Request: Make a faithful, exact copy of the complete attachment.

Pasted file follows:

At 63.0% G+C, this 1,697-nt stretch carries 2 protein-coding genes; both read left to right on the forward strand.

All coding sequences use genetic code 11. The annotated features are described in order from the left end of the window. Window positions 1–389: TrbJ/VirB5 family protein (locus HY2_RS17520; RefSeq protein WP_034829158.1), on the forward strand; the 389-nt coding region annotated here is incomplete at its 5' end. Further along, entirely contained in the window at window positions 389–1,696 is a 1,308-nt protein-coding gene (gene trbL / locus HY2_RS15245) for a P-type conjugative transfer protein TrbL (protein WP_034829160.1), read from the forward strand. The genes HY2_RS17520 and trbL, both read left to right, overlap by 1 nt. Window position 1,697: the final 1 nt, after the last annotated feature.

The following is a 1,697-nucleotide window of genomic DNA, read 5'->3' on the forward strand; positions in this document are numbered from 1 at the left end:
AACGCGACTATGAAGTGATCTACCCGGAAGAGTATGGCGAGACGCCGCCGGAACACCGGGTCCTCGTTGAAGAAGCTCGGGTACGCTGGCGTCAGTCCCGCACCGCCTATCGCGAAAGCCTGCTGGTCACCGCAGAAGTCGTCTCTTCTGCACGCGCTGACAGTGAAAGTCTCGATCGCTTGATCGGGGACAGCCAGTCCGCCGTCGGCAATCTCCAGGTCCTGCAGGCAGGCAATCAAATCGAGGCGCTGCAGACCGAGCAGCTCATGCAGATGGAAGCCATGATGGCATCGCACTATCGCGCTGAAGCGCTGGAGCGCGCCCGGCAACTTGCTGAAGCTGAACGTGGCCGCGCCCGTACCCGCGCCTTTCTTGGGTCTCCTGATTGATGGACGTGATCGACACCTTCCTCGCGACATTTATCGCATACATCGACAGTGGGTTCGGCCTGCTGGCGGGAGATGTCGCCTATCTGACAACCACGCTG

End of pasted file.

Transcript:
At 63.0% G+C, this 1,697-nt stretch carries 2 protein-coding genes; both read left to right on the forward strand.

All coding sequences use genetic code 11. The annotated features are described in order from the left end of the window. Window positions 1–389: TrbJ/VirB5 family protein (locus HY2_RS17520; RefSeq protein WP_034829158.1), on the forward strand; the 389-nt coding region annotated here is incomplete at its 5' end. Further along, entirely contained in the window at window positions 389–1,696 is a 1,308-nt protein-coding gene (gene trbL / locus HY2_RS15245) for a P-type conjugative transfer protein TrbL (protein WP_034829160.1), read from the forward strand. The genes HY2_RS17520 and trbL, both read left to right, overlap by 1 nt. Window position 1,697: the final 1 nt, after the last annotated feature.

The following is a 1,697-nucleotide window of genomic DNA, read 5'->3' on the forward strand; positions in this document are numbered from 1 at the left end:
AACGCGACTATGAAGTGATCTACCCGGAAGAGTATGGCGAGACGCCGCCGGAACACCGGGTCCTCGTTGAAGAAGCTCGGGTACGCTGGCGTCAGTCCCGCACCGCCTATCGCGAAAGCCTGCTGGTCACCGCAGAAGTCGTCTCTTCTGCACGCGCTGACAGTGAAAGTCTCGATCGCTTGATCGGGGACAGCCAGTCCGCCGTCGGCAATCTCCAGGTCCTGCAGGCAGGCAATCAAATCGAGGCGCTGCAGACCGAGCAGCTCATGCAGATGGAAGCCATGATGGCATCGCACTATCGCGCTGAAGCGCTGGAGCGCGCCCGGCAACTTGCTGAAGCTGAACGTGGCCGCGCCCGTACCCGCGCCTTTCTTGGGTCTCCTGATTGATGGACGTGATCGACACCTTCCTCGCGACATTTATCGCATACATCGACAGTGGGTTCGGCCTGCTGGCGGGAGATGTCGCCTATCTGACAACCACGCTG